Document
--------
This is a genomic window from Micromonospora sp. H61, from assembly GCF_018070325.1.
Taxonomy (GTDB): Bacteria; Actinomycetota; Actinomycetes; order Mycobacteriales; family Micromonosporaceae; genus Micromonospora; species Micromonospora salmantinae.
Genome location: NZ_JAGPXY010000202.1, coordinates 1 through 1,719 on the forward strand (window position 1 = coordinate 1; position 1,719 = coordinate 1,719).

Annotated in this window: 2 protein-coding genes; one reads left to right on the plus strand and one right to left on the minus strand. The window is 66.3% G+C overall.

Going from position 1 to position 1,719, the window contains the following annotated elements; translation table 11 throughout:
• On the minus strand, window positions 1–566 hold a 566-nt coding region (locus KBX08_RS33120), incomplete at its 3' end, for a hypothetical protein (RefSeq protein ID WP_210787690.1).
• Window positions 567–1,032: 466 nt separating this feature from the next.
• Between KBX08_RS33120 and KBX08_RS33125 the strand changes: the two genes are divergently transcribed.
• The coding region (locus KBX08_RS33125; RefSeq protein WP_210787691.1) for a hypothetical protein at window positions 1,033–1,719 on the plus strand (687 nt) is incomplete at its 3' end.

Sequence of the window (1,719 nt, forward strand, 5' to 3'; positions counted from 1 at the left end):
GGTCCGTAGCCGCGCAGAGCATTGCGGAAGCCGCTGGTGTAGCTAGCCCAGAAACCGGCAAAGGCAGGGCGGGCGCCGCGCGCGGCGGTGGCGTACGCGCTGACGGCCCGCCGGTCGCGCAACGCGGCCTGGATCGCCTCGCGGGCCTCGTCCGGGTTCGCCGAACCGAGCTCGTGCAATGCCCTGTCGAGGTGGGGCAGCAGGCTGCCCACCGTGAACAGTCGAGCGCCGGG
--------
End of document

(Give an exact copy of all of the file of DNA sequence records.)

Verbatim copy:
This is a genomic window from Micromonospora sp. H61, from assembly GCF_018070325.1.
Taxonomy (GTDB): Bacteria; Actinomycetota; Actinomycetes; order Mycobacteriales; family Micromonosporaceae; genus Micromonospora; species Micromonospora salmantinae.
Genome location: NZ_JAGPXY010000202.1, coordinates 1 through 1,719 on the forward strand (window position 1 = coordinate 1; position 1,719 = coordinate 1,719).

Annotated in this window: 2 protein-coding genes; one reads left to right on the plus strand and one right to left on the minus strand. The window is 66.3% G+C overall.

Going from position 1 to position 1,719, the window contains the following annotated elements; translation table 11 throughout:
• On the minus strand, window positions 1–566 hold a 566-nt coding region (locus KBX08_RS33120), incomplete at its 3' end, for a hypothetical protein (RefSeq protein ID WP_210787690.1).
• Window positions 567–1,032: 466 nt separating this feature from the next.
• Between KBX08_RS33120 and KBX08_RS33125 the strand changes: the two genes are divergently transcribed.
• The coding region (locus KBX08_RS33125; RefSeq protein WP_210787691.1) for a hypothetical protein at window positions 1,033–1,719 on the plus strand (687 nt) is incomplete at its 3' end.

Sequence of the window (1,719 nt, forward strand, 5' to 3'; positions counted from 1 at the left end):
GGTCCGTAGCCGCGCAGAGCATTGCGGAAGCCGCTGGTGTAGCTAGCCCAGAAACCGGCAAAGGCAGGGCGGGCGCCGCGCGCGGCGGTGGCGTACGCGCTGACGGCCCGCCGGTCGCGCAACGCGGCCTGGATCGCCTCGCGGGCCTCGTCCGGGTTCGCCGAACCGAGCTCGTGCAATGCCCTGTCGAGGTGGGGCAGCAGGCTGCCCACCGTGAACAGTCGAGCGCCGGG